In Bahrain that night—and in nearby Dhahran on the coast of Arabia—all was tranquil. Families slept. On-duty technicians idly checked their dials. And in the early morning darkness the installations lay, as Stegner said, "lighted up like a California supermarket opening." Even better, British ground personnel at the airport, naturally assuming that the planes were friendly, switched on the runway lights.
For the bombers it was perfect. A defenseless island. A bombers' moon. A target ablaze with light. The pilots tensed. The bomb bays opened. Nearly 200 bombs tumbled toward the ground and the thunder of explosions rocked the island.
Over Dhahran, meanwhile, some 30 miles west, the fourth plane—the plane lost over Damascus—was also attacking, its pilot apparently believing he was above Bahrain. Again the night erupted and the flash of explosions lit the desert night.
It was over in moments. The planes over Bahrain wheeled and headed west across Arabia. Minutes later they picked up a signal from their stray, re-formed and flew west toward Eritrea, exulting at what they—and the Italian Government—assumed to be a successful raid. "Bahrain," Italy's newcasters excitedly announced the next day, "has been destroyed."
In fact Bahrain—and Dhahran—were barely scratched. Despite optimum conditions, the bombers somehow managed to miss just about everything. On Bahrain one explosion ruffled a pile of coal. In Dhahran another cut a water main and punctured an oil line. But the other bombs exploded harmlessly in the sand—apparently because Captain Moci's careful instructions focused bombsights on the brilliant orange waste gas flares, not knowing that the flares had been moved further away from the installations some days before. The raid did, certainly, startle Great Britain. For days after, Italian intelligence reported, RAF fighters scoured the Gulf for submarines or seaplanes. Shortly after, hard-pressed Britain also had to beef up its defenses. And in Dhahran Aramco quietly shipped its women and children home. But the installations were unharmed and Bahrain's oil continued to flow.
For the raiders, however, that disappointing disclosure would come later. Now they raced their dwindling fuel supply across the Peninsula, peering tautly ahead and, at dawn, photographing the long shadows of the desert wadis, the ancient network of dry river beds. Their luck holding, they reached the Red Sea coast and started the last leg of their flight—across the Red Sea to Eritrea, some 200 miles away on the coast of Africa.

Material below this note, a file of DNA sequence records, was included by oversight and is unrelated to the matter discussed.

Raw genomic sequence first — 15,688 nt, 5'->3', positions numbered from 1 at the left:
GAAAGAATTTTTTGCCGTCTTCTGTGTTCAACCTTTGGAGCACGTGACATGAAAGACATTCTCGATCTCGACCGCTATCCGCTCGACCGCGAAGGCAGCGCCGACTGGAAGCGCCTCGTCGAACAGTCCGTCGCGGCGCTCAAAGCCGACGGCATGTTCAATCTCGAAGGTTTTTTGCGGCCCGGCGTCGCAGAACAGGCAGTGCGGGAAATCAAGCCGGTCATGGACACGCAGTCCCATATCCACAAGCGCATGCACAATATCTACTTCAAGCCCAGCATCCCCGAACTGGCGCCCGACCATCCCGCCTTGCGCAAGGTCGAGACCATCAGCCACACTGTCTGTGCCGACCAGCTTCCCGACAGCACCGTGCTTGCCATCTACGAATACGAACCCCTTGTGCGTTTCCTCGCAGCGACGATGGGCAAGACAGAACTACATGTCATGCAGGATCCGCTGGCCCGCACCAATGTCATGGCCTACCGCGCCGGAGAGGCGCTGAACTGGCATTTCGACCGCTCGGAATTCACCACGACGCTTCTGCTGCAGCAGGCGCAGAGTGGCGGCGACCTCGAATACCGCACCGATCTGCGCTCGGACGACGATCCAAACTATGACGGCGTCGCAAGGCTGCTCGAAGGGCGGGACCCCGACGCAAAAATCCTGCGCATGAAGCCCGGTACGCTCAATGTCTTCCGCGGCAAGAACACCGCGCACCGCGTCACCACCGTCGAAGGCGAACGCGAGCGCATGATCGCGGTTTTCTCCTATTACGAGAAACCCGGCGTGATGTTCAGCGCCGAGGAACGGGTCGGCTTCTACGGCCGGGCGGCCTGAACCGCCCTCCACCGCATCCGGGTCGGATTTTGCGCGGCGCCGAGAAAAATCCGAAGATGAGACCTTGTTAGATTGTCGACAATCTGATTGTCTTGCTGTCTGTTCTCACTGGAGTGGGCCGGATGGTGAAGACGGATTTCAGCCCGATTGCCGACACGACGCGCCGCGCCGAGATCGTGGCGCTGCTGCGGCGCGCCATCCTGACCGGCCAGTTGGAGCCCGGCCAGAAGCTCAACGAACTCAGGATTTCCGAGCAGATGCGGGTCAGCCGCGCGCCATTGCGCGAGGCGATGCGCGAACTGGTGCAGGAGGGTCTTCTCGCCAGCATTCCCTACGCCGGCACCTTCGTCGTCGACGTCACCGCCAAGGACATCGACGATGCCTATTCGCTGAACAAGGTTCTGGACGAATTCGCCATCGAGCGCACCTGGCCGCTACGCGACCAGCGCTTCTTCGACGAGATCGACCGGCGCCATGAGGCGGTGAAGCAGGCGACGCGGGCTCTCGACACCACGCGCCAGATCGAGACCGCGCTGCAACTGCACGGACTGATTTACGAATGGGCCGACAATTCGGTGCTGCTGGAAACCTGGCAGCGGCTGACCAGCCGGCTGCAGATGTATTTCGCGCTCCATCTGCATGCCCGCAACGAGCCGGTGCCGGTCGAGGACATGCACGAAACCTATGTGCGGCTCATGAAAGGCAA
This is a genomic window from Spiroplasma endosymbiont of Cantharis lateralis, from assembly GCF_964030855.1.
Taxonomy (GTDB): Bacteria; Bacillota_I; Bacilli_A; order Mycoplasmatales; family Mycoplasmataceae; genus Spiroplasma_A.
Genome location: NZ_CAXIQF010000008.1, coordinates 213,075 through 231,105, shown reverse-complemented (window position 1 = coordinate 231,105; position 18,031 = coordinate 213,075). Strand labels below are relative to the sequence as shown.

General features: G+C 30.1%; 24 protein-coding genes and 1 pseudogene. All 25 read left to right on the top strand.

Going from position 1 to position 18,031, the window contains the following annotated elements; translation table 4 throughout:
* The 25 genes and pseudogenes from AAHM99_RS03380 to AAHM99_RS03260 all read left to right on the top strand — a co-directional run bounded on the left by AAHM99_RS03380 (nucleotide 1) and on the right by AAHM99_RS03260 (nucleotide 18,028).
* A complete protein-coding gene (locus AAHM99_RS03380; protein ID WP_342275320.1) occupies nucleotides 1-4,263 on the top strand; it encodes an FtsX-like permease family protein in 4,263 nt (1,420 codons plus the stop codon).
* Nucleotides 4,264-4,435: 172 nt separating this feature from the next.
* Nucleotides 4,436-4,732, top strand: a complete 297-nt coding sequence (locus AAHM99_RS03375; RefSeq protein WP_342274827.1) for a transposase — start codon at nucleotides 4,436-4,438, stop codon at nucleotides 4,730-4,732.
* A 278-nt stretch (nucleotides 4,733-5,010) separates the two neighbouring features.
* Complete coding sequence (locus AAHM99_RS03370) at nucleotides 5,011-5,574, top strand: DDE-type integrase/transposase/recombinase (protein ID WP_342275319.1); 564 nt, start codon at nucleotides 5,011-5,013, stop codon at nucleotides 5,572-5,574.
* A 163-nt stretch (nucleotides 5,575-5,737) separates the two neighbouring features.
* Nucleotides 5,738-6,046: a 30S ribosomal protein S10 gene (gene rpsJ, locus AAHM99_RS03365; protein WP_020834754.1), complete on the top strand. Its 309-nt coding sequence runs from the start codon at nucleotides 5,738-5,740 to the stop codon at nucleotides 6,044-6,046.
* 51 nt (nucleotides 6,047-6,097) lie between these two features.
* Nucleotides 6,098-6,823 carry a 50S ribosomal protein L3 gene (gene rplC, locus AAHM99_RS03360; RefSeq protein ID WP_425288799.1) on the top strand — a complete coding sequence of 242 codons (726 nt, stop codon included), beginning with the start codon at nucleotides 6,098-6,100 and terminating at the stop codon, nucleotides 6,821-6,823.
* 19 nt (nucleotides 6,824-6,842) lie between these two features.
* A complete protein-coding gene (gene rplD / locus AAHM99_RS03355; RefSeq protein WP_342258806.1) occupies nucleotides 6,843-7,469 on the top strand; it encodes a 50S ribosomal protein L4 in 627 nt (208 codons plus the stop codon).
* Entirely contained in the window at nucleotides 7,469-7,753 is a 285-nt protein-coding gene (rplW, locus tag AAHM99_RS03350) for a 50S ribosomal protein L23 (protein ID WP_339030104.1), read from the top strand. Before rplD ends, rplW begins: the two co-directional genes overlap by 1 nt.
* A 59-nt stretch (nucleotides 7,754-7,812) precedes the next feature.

For a few moments they faltered. By radio Major Muti learned that the RAF had spitefully picked that day to bomb Massawa airport, their destination. But about 35 miles down the coast—by now a critical 35 miles—lay Zul'a. They veered South and at 8:40—after flying, nearly 3,000 miles in 15 hours and 30 minutes—touched down in Africa. It was none too soon. Each plane had less than 40 gallons of fuel remaining in its tank.
Subsequent to the raid, the same four bombers, manned by the same crews, returned to Rome by way of Benghazi in Libya, also, in those days, Italian territory. On the way they bombed British harbor installations in Port Sudan. And later, Italian sources say. Major Muti was decorated for his role in what, for its time, was a bold, and possibly unique, venture. Later, to be sure, as America's war-spawned technology developed such aircraft as the B-29 superfortresses, flights as long and longer became commonplace and bomb loads increased seven times. But for 1940 the long flight of these fabric-covered, wooden-winged aircraft was an astonishing feat—one that deservedly lives on among the memories of Aramco veterans.
William E. Mulligan joined Aramco in Saudi Arabia in 1946 after wartime service in Aden.